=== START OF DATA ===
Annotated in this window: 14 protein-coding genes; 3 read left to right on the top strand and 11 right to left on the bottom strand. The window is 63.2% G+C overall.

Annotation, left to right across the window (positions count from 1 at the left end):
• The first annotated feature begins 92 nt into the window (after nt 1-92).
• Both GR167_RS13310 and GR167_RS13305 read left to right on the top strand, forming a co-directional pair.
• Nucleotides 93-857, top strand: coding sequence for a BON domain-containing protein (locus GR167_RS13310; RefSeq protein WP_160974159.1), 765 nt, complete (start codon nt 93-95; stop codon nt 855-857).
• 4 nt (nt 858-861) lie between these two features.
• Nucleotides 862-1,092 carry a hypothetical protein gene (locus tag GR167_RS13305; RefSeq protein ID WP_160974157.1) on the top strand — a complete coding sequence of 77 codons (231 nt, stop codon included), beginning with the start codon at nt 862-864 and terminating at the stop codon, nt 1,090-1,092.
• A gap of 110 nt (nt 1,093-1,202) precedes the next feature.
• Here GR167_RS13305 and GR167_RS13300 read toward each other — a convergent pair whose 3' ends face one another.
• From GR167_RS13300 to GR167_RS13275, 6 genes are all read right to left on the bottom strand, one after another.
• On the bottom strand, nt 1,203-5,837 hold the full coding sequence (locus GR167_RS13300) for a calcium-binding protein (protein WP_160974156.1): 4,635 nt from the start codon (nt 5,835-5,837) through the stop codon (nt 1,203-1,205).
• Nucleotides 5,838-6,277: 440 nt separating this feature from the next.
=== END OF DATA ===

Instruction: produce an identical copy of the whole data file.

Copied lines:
Annotated in this window: 14 protein-coding genes; 3 read left to right on the top strand and 11 right to left on the bottom strand. The window is 63.2% G+C overall.

Annotation, left to right across the window (positions count from 1 at the left end):
• The first annotated feature begins 92 nt into the window (after nt 1-92).
• Both GR167_RS13310 and GR167_RS13305 read left to right on the top strand, forming a co-directional pair.
• Nucleotides 93-857, top strand: coding sequence for a BON domain-containing protein (locus GR167_RS13310; RefSeq protein WP_160974159.1), 765 nt, complete (start codon nt 93-95; stop codon nt 855-857).
• 4 nt (nt 858-861) lie between these two features.
• Nucleotides 862-1,092 carry a hypothetical protein gene (locus tag GR167_RS13305; RefSeq protein ID WP_160974157.1) on the top strand — a complete coding sequence of 77 codons (231 nt, stop codon included), beginning with the start codon at nt 862-864 and terminating at the stop codon, nt 1,090-1,092.
• A gap of 110 nt (nt 1,093-1,202) precedes the next feature.
• Here GR167_RS13305 and GR167_RS13300 read toward each other — a convergent pair whose 3' ends face one another.
• From GR167_RS13300 to GR167_RS13275, 6 genes are all read right to left on the bottom strand, one after another.
• On the bottom strand, nt 1,203-5,837 hold the full coding sequence (locus GR167_RS13300) for a calcium-binding protein (protein WP_160974156.1): 4,635 nt from the start codon (nt 5,835-5,837) through the stop codon (nt 1,203-1,205).
• Nucleotides 5,838-6,277: 440 nt separating this feature from the next.